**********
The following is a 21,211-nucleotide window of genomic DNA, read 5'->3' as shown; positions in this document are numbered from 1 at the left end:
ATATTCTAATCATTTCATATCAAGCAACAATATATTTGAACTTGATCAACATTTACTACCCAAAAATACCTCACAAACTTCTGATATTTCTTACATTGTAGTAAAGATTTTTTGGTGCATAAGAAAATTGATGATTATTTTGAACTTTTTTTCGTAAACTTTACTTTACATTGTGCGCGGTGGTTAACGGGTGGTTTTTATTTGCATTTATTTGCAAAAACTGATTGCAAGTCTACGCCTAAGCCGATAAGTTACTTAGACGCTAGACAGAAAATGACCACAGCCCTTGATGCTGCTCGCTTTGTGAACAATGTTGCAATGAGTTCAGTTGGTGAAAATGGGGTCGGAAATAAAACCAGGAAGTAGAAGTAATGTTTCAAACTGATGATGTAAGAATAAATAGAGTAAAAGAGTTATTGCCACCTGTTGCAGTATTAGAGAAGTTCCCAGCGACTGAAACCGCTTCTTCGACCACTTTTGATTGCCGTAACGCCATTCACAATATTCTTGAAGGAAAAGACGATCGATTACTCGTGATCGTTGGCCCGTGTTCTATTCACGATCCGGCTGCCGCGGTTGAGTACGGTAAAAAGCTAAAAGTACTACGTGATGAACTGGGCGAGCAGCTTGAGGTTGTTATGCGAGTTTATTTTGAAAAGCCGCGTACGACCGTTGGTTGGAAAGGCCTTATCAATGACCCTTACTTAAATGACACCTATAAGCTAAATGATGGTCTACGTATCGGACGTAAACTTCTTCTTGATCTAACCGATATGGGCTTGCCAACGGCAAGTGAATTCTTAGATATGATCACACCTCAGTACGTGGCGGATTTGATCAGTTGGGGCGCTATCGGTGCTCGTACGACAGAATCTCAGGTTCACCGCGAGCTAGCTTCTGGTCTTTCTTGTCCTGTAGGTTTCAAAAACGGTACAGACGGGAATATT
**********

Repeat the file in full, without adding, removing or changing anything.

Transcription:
The following is a 21,211-nucleotide window of genomic DNA, read 5'->3' as shown; positions in this document are numbered from 1 at the left end:
ATATTCTAATCATTTCATATCAAGCAACAATATATTTGAACTTGATCAACATTTACTACCCAAAAATACCTCACAAACTTCTGATATTTCTTACATTGTAGTAAAGATTTTTTGGTGCATAAGAAAATTGATGATTATTTTGAACTTTTTTTCGTAAACTTTACTTTACATTGTGCGCGGTGGTTAACGGGTGGTTTTTATTTGCATTTATTTGCAAAAACTGATTGCAAGTCTACGCCTAAGCCGATAAGTTACTTAGACGCTAGACAGAAAATGACCACAGCCCTTGATGCTGCTCGCTTTGTGAACAATGTTGCAATGAGTTCAGTTGGTGAAAATGGGGTCGGAAATAAAACCAGGAAGTAGAAGTAATGTTTCAAACTGATGATGTAAGAATAAATAGAGTAAAAGAGTTATTGCCACCTGTTGCAGTATTAGAGAAGTTCCCAGCGACTGAAACCGCTTCTTCGACCACTTTTGATTGCCGTAACGCCATTCACAATATTCTTGAAGGAAAAGACGATCGATTACTCGTGATCGTTGGCCCGTGTTCTATTCACGATCCGGCTGCCGCGGTTGAGTACGGTAAAAAGCTAAAAGTACTACGTGATGAACTGGGCGAGCAGCTTGAGGTTGTTATGCGAGTTTATTTTGAAAAGCCGCGTACGACCGTTGGTTGGAAAGGCCTTATCAATGACCCTTACTTAAATGACACCTATAAGCTAAATGATGGTCTACGTATCGGACGTAAACTTCTTCTTGATCTAACCGATATGGGCTTGCCAACGGCAAGTGAATTCTTAGATATGATCACACCTCAGTACGTGGCGGATTTGATCAGTTGGGGCGCTATCGGTGCTCGTACGACAGAATCTCAGGTTCACCGCGAGCTAGCTTCTGGTCTTTCTTGTCCTGTAGGTTTCAAAAACGGTACAGACGGGAATATT